Most of you who read this blog take a very keen interest in advanced statistics. If you don't fully understand what goes into the win shares per 48 minutes statistic, you at least know that .200 is really good. Points don't matter unless they're supplemented by low shot attempts and cashing in from the line and behind the arc. You probably can't listen to WIP, can't talk to your friendly but ignorant barber about the Sixers, and will never be able to publicly discuss Andre Iguodala and his contract without first ingesting a heavy dose of psychotropic ethanol. Odds are, you're a basketball elitist.
Jason Concepcion, at SB Nation explains it better:
Those of us that follow the league like a religion; who have used advanced stats to illustrate a point; who discuss the league on Twitter or have a basketball blog...we represent maybe two percent of sports fans with an interest in the NBA. The rest of the world does not think of the game as we do nor do they perceive the league as we do. We are the clerks in High Fidelity and everyone else just wants to buy the latest LMFAO album.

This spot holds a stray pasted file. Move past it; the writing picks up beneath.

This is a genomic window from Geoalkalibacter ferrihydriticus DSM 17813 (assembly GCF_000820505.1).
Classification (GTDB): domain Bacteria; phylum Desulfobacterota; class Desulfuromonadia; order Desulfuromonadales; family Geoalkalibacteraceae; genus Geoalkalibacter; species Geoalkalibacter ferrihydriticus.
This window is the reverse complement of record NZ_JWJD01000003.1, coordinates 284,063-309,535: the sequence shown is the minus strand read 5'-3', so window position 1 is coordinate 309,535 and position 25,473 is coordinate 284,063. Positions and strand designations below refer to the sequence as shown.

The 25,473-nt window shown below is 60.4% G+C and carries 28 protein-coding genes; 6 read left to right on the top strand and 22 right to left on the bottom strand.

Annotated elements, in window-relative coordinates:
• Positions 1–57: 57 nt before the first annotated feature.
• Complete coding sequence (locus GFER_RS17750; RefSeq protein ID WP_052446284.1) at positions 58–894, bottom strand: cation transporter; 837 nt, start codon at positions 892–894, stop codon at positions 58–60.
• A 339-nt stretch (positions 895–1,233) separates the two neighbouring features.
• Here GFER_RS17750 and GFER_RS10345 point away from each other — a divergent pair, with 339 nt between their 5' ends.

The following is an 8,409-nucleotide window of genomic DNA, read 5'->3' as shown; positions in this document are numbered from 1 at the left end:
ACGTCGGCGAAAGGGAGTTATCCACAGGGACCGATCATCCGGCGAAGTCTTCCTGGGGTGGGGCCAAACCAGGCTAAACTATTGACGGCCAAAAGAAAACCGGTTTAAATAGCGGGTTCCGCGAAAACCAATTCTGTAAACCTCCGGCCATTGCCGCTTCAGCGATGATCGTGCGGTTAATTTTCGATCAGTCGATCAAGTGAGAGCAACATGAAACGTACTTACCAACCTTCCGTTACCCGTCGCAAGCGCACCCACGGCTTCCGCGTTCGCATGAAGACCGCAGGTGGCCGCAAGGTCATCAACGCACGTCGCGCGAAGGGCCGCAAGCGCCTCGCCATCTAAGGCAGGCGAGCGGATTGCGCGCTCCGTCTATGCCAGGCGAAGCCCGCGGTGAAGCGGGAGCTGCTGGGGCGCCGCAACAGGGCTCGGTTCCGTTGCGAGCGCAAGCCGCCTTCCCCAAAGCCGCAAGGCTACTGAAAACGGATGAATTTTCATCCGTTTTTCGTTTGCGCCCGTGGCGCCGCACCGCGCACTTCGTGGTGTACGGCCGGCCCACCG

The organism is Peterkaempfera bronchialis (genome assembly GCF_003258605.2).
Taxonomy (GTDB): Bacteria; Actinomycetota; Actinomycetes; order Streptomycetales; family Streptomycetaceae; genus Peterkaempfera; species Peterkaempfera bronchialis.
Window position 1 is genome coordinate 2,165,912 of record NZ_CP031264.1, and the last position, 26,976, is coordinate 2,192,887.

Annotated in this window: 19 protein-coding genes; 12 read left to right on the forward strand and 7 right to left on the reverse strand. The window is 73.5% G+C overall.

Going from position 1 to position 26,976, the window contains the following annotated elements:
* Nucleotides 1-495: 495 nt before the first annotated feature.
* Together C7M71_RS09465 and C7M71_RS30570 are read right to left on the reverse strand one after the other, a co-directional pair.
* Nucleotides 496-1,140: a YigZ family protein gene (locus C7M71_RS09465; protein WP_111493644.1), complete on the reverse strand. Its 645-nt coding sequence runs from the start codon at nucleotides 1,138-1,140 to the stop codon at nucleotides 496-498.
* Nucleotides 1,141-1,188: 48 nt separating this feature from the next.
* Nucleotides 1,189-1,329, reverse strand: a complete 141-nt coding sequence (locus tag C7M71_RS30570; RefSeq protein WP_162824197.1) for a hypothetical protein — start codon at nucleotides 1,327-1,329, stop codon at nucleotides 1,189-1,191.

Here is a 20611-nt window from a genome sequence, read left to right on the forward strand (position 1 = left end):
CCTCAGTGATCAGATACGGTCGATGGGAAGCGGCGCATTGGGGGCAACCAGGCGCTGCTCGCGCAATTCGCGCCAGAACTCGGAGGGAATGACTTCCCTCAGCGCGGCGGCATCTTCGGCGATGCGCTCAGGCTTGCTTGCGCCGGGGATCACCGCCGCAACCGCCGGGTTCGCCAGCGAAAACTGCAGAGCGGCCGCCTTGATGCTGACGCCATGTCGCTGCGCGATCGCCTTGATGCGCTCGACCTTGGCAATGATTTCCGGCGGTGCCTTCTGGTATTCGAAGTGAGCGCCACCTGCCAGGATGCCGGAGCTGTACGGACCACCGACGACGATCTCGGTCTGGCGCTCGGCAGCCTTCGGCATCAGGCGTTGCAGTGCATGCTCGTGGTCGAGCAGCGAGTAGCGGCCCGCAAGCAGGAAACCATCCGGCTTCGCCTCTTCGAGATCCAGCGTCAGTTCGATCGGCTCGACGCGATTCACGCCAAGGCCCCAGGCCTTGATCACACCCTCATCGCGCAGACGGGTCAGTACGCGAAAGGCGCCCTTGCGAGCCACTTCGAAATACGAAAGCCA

Respect. But there's hope! Of the few reasons he gives, this hits closest to home.
Understand who you arguing with and where the arguments with which you are countering come from. The discord arises from the hoopheads' use of stats and analysis and the casual fans can simply, inexplicably, illogically and very humanly be drawn to a player for any number of reasons not having to do with stats. Don't penalize players because a great number of people think differently then you.
Have you found that, since becoming a more active NBA fan (i.e. not just watching ESPN and most of the games), you've been unable to talk to other, less knowledgeable people about it? This spans across the board for me. I can have an actual person-to-person conversation about basketball, baseball, and football with less people than I can feel comfortable getting naked in front of. How's your conversational fandom?